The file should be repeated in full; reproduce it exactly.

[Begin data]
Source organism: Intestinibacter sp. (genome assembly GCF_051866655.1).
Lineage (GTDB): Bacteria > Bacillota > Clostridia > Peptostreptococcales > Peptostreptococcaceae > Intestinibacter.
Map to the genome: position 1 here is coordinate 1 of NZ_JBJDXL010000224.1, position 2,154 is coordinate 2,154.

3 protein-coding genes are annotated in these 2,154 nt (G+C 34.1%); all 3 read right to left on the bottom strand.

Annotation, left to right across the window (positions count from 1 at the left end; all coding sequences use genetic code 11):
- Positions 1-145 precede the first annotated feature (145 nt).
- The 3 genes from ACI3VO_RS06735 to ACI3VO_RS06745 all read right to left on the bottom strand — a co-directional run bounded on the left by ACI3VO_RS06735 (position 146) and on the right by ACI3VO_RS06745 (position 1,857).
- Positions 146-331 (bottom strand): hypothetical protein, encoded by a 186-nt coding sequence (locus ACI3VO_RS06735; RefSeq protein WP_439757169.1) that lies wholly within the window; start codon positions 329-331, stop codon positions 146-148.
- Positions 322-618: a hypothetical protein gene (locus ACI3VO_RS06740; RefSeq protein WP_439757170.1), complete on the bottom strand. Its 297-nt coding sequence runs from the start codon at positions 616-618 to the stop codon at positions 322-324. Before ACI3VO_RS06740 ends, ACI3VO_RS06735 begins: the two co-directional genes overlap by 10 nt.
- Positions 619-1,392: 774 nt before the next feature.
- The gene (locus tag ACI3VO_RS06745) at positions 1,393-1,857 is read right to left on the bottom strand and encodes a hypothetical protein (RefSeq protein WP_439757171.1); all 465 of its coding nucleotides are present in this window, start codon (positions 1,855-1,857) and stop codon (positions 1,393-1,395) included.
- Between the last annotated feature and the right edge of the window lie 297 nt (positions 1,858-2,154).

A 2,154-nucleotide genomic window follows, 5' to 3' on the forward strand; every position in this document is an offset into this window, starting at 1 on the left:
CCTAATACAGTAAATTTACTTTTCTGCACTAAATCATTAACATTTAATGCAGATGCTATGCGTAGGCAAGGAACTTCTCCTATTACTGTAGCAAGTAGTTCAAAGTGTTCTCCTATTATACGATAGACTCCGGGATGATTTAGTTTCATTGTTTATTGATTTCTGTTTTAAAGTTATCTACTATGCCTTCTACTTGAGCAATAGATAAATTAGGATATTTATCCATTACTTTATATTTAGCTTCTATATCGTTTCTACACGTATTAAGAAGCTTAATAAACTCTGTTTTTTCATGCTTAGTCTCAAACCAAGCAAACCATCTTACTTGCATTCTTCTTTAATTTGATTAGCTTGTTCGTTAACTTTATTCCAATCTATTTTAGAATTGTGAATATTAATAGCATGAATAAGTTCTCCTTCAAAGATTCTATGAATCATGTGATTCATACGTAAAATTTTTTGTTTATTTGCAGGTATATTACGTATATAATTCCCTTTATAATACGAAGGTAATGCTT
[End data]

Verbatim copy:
Source organism: Intestinibacter sp. (genome assembly GCF_051866655.1).
Lineage (GTDB): Bacteria > Bacillota > Clostridia > Peptostreptococcales > Peptostreptococcaceae > Intestinibacter.
Map to the genome: position 1 here is coordinate 1 of NZ_JBJDXL010000224.1, position 2,154 is coordinate 2,154.

3 protein-coding genes are annotated in these 2,154 nt (G+C 34.1%); all 3 read right to left on the bottom strand.

Annotation, left to right across the window (positions count from 1 at the left end; all coding sequences use genetic code 11):
- Positions 1-145 precede the first annotated feature (145 nt).
- The 3 genes from ACI3VO_RS06735 to ACI3VO_RS06745 all read right to left on the bottom strand — a co-directional run bounded on the left by ACI3VO_RS06735 (position 146) and on the right by ACI3VO_RS06745 (position 1,857).
- Positions 146-331 (bottom strand): hypothetical protein, encoded by a 186-nt coding sequence (locus ACI3VO_RS06735; RefSeq protein WP_439757169.1) that lies wholly within the window; start codon positions 329-331, stop codon positions 146-148.
- Positions 322-618: a hypothetical protein gene (locus ACI3VO_RS06740; RefSeq protein WP_439757170.1), complete on the bottom strand. Its 297-nt coding sequence runs from the start codon at positions 616-618 to the stop codon at positions 322-324. Before ACI3VO_RS06740 ends, ACI3VO_RS06735 begins: the two co-directional genes overlap by 10 nt.
- Positions 619-1,392: 774 nt before the next feature.
- The gene (locus tag ACI3VO_RS06745) at positions 1,393-1,857 is read right to left on the bottom strand and encodes a hypothetical protein (RefSeq protein WP_439757171.1); all 465 of its coding nucleotides are present in this window, start codon (positions 1,855-1,857) and stop codon (positions 1,393-1,395) included.
- Between the last annotated feature and the right edge of the window lie 297 nt (positions 1,858-2,154).

A 2,154-nucleotide genomic window follows, 5' to 3' on the forward strand; every position in this document is an offset into this window, starting at 1 on the left:
CCTAATACAGTAAATTTACTTTTCTGCACTAAATCATTAACATTTAATGCAGATGCTATGCGTAGGCAAGGAACTTCTCCTATTACTGTAGCAAGTAGTTCAAAGTGTTCTCCTATTATACGATAGACTCCGGGATGATTTAGTTTCATTGTTTATTGATTTCTGTTTTAAAGTTATCTACTATGCCTTCTACTTGAGCAATAGATAAATTAGGATATTTATCCATTACTTTATATTTAGCTTCTATATCGTTTCTACACGTATTAAGAAGCTTAATAAACTCTGTTTTTTCATGCTTAGTCTCAAACCAAGCAAACCATCTTACTTGCATTCTTCTTTAATTTGATTAGCTTGTTCGTTAACTTTATTCCAATCTATTTTAGAATTGTGAATATTAATAGCATGAATAAGTTCTCCTTCAAAGATTCTATGAATCATGTGATTCATACGTAAAATTTTTTGTTTATTTGCAGGTATATTACGTATATAATTCCCTTTATAATACGAAGGTAATGCTT